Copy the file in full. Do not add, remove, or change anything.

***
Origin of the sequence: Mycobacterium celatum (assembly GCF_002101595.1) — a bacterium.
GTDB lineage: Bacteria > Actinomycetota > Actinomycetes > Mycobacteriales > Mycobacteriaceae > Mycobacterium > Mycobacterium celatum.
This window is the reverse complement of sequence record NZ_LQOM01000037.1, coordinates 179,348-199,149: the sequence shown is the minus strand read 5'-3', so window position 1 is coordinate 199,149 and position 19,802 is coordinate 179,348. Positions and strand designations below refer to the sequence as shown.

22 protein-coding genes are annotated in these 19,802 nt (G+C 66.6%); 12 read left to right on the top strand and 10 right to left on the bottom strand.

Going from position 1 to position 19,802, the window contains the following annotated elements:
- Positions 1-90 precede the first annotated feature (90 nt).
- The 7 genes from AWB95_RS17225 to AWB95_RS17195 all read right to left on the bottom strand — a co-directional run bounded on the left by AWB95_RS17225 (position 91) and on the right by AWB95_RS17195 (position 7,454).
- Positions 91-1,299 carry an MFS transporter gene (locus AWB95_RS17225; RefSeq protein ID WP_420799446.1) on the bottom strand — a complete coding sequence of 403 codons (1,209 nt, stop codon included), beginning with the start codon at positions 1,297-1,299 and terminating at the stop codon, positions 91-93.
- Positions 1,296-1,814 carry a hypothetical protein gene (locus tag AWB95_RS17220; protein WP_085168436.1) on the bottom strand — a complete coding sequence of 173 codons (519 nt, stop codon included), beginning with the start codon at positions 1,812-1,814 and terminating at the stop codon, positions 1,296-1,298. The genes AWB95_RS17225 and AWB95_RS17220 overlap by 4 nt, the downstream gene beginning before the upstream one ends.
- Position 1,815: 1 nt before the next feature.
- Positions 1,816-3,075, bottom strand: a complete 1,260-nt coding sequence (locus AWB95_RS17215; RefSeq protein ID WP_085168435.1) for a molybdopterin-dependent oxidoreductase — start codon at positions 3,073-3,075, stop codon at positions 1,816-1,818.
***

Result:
Origin of the sequence: Mycobacterium celatum (assembly GCF_002101595.1) — a bacterium.
GTDB lineage: Bacteria > Actinomycetota > Actinomycetes > Mycobacteriales > Mycobacteriaceae > Mycobacterium > Mycobacterium celatum.
This window is the reverse complement of sequence record NZ_LQOM01000037.1, coordinates 179,348-199,149: the sequence shown is the minus strand read 5'-3', so window position 1 is coordinate 199,149 and position 19,802 is coordinate 179,348. Positions and strand designations below refer to the sequence as shown.

22 protein-coding genes are annotated in these 19,802 nt (G+C 66.6%); 12 read left to right on the top strand and 10 right to left on the bottom strand.

Going from position 1 to position 19,802, the window contains the following annotated elements:
- Positions 1-90 precede the first annotated feature (90 nt).
- The 7 genes from AWB95_RS17225 to AWB95_RS17195 all read right to left on the bottom strand — a co-directional run bounded on the left by AWB95_RS17225 (position 91) and on the right by AWB95_RS17195 (position 7,454).
- Positions 91-1,299 carry an MFS transporter gene (locus AWB95_RS17225; RefSeq protein ID WP_420799446.1) on the bottom strand — a complete coding sequence of 403 codons (1,209 nt, stop codon included), beginning with the start codon at positions 1,297-1,299 and terminating at the stop codon, positions 91-93.
- Positions 1,296-1,814 carry a hypothetical protein gene (locus tag AWB95_RS17220; protein WP_085168436.1) on the bottom strand — a complete coding sequence of 173 codons (519 nt, stop codon included), beginning with the start codon at positions 1,812-1,814 and terminating at the stop codon, positions 1,296-1,298. The genes AWB95_RS17225 and AWB95_RS17220 overlap by 4 nt, the downstream gene beginning before the upstream one ends.
- Position 1,815: 1 nt before the next feature.
- Positions 1,816-3,075, bottom strand: a complete 1,260-nt coding sequence (locus AWB95_RS17215; RefSeq protein ID WP_085168435.1) for a molybdopterin-dependent oxidoreductase — start codon at positions 3,073-3,075, stop codon at positions 1,816-1,818.